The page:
Like a master of puppets pulling the strings of the legal system, heavy metal band Metallica filed suit April 14 against three universities and Napster.com, accusing the universities of enabling students to access Napster's service and illegally copy music files. Although copying protected music is clearly illegal, holding Napster and the universities responsible for the conduct of individual students would set a dangerous precedent for the restriction of students' online freedoms.
It is sad but true that the illegal piracy of copyrighted music has become commonplace in universities across the nation with the introduction of MP3 compression, which can convert an entire compact disc of music into files small enough to be easily transmitted across college networks. Indeed, the problem of overloading networks with music files was the first issue to face universities after the launch of Napster.com: Northwestern University banned use of the service last fall after it began to consume more than 20 percent of the traffic on the campus network.
The Napster software allows users to search for and download MP3 files from other users, while at the same time making their own collection universally available. As a result, Napster has been wading through uncharted legal waters since its founding, and has already been sued by the Recording Industry Association of America (RIAA). It is strange that the recording industry has been so averse to the sharing of MP3 files; college students are some of the industry's best customers and it has been argued that listening to MP3 files increases, rather than decreases, students' music purchases.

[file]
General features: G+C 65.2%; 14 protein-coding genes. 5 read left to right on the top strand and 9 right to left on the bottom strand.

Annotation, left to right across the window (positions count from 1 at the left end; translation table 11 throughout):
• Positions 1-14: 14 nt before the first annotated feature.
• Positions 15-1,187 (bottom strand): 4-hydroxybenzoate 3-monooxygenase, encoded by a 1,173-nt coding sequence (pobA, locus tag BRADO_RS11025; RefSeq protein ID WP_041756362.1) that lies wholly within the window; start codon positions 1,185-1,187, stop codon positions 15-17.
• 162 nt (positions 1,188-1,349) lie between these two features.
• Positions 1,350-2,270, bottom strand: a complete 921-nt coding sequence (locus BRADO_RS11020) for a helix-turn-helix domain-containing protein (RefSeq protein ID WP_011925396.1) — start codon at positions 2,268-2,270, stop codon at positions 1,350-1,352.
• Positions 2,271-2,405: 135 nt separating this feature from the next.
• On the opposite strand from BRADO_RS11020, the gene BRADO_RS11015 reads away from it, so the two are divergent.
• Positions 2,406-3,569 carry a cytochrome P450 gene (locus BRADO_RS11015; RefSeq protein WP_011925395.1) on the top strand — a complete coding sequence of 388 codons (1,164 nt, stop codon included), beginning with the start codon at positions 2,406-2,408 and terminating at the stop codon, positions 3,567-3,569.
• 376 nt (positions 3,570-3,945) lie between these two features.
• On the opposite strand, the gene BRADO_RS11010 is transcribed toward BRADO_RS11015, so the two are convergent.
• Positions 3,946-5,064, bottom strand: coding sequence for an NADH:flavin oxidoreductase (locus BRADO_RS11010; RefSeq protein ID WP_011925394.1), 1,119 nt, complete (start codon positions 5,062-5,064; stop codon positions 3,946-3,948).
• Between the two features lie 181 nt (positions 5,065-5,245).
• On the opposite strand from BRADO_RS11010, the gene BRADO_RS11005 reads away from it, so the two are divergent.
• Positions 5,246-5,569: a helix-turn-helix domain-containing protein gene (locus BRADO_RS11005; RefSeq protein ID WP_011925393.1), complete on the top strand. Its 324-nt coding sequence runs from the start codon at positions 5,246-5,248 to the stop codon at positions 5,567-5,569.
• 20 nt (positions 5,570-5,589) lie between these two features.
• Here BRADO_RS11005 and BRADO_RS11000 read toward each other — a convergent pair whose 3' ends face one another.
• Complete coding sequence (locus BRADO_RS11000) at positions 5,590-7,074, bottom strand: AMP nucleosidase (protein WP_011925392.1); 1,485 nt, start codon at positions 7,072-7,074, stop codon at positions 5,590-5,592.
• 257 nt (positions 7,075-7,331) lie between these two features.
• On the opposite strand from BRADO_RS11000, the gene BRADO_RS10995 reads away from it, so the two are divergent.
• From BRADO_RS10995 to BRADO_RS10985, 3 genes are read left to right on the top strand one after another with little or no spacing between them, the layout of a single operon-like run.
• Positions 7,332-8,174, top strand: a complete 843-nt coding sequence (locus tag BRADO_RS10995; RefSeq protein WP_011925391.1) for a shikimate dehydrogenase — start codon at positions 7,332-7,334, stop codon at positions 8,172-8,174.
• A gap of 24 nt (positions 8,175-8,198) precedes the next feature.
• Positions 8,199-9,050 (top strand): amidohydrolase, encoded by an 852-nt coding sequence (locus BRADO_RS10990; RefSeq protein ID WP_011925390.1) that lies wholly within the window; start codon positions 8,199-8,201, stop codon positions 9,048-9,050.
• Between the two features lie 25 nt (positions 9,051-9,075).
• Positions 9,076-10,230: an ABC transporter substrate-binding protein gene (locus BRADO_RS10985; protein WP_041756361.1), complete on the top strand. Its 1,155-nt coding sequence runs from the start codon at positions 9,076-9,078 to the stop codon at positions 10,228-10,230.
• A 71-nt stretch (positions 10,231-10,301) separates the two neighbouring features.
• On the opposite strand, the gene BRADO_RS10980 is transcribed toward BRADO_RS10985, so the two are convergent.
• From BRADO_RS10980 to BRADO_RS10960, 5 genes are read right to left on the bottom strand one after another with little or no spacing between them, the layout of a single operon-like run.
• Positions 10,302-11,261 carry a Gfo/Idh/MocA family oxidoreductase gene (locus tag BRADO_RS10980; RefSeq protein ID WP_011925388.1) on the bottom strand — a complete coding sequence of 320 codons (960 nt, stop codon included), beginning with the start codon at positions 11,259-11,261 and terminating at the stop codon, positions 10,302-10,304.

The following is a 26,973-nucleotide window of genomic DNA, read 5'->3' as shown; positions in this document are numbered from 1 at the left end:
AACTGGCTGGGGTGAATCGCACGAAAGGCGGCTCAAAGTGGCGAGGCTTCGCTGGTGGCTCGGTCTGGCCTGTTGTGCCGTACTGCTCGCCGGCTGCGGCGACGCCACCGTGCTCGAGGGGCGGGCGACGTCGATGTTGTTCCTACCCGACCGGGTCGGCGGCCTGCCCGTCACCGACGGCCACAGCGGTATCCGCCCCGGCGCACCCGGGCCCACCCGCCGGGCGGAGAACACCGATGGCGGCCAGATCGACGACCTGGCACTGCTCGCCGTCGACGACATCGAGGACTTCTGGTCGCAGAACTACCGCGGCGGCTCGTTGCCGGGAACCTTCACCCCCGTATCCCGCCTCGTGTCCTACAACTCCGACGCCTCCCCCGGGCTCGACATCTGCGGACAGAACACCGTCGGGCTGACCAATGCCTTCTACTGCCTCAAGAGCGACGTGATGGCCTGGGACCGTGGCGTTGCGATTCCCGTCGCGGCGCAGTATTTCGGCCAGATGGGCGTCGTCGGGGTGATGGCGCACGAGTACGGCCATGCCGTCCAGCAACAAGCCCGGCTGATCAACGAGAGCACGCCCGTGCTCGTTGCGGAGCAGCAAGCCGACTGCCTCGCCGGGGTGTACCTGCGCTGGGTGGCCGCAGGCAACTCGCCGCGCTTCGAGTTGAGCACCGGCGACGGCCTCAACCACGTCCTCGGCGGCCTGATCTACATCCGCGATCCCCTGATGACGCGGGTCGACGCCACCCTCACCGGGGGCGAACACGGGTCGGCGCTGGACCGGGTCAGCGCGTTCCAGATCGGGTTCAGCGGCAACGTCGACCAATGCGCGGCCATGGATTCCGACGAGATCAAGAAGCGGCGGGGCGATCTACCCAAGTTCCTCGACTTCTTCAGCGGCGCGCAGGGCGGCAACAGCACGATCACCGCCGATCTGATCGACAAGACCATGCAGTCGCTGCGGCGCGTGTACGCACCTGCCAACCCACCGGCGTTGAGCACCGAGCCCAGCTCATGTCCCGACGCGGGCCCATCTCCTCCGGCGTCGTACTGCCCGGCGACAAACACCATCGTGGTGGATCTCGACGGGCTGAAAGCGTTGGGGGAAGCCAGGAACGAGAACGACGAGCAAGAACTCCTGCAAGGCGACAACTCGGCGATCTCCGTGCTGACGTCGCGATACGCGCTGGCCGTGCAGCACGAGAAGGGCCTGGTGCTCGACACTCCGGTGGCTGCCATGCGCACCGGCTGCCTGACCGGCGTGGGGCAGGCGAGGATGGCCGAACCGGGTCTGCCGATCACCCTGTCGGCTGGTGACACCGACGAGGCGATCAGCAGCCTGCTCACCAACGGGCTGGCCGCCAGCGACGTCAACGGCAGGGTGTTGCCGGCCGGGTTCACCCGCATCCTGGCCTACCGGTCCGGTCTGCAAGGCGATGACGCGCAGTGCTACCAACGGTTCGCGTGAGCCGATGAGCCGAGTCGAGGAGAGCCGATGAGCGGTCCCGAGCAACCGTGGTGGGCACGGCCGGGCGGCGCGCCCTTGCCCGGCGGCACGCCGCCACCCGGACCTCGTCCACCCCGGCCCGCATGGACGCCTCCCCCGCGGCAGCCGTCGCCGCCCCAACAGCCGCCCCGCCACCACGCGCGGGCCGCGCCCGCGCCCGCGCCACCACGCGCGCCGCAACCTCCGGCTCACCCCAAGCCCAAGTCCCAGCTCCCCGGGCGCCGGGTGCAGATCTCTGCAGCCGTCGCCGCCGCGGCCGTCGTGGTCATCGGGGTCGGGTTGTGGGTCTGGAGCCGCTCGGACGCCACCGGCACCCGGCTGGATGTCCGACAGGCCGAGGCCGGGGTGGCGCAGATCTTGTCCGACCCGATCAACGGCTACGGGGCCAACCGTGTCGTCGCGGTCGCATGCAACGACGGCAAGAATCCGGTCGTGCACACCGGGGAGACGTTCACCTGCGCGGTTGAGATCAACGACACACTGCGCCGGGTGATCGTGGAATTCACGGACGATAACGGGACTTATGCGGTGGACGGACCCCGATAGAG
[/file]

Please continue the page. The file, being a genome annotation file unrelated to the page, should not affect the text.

But for bands such as Metallica, copying is illegal, and nothing else matters. According to Metallica drummer Lars Ulrich, "With each project, we go through a grueling creative process to achieve music that we feel is representative of Metallica at that very moment in our lives...It is therefore sickening to know that our art is being traded like a commodity rather than the art that it is."
The artistic pride of the band that produced "Kill 'Em All" gives no strength to a lawsuit that should fail on the merits. The suit, which was filed by Metallica, E/M Ventures and Creeping Death Music, claims that by failing to block student access to the Napster servers, Yale University, Indiana University and the University of Southern California violated the federal Racketeer Influenced and Corrupt Organizations (RICO) statute. Such a claim should not be allowed to stand. Although the majority of MP3 files are illegal copies of protected music, online distribution of free music is growing, and there are few channels for dissemination of this music as effective as Napster. Universities should not be forced to deny students access to a service with legal uses for fear that it will be used illegally. Furthermore, it is unclear whether universities should bear legal responsibility for the actions of students. The network policy of the Faculty of Arts and Sciences already prohibits the duplication of others' intellectual property; the mere act of providing a student with an Ethernet connection would hardly make the University complicit in violations of its own policy.
Technology may soon make the decision in this particular lawsuit obsolete; new programs known as "Gnutella" and "FreeNet" may allow the Napster-like sharing of all types of data, not just MP3 files, and such services would be difficult to shut down because they would not rely, as does Napster, on a central server for searches. However, if carried to its conclusion, the spirit in which the lawsuit was filed would make universities into electronic gatekeepers, watching each packet of data sent across the network and monitoring students' activities online for fear of being held legally responsible for any of their misdeeds.
Such a role is incompatible with a university's mission to promote academic and intellectual freedom. Harvard University has already expressed its well-founded intent to continue to allow Napster use, and Dean of the College Harry R. Lewis '68 has rightly written that "content filtering would be wholly incompatible with the principle of free inquiry and open access to information."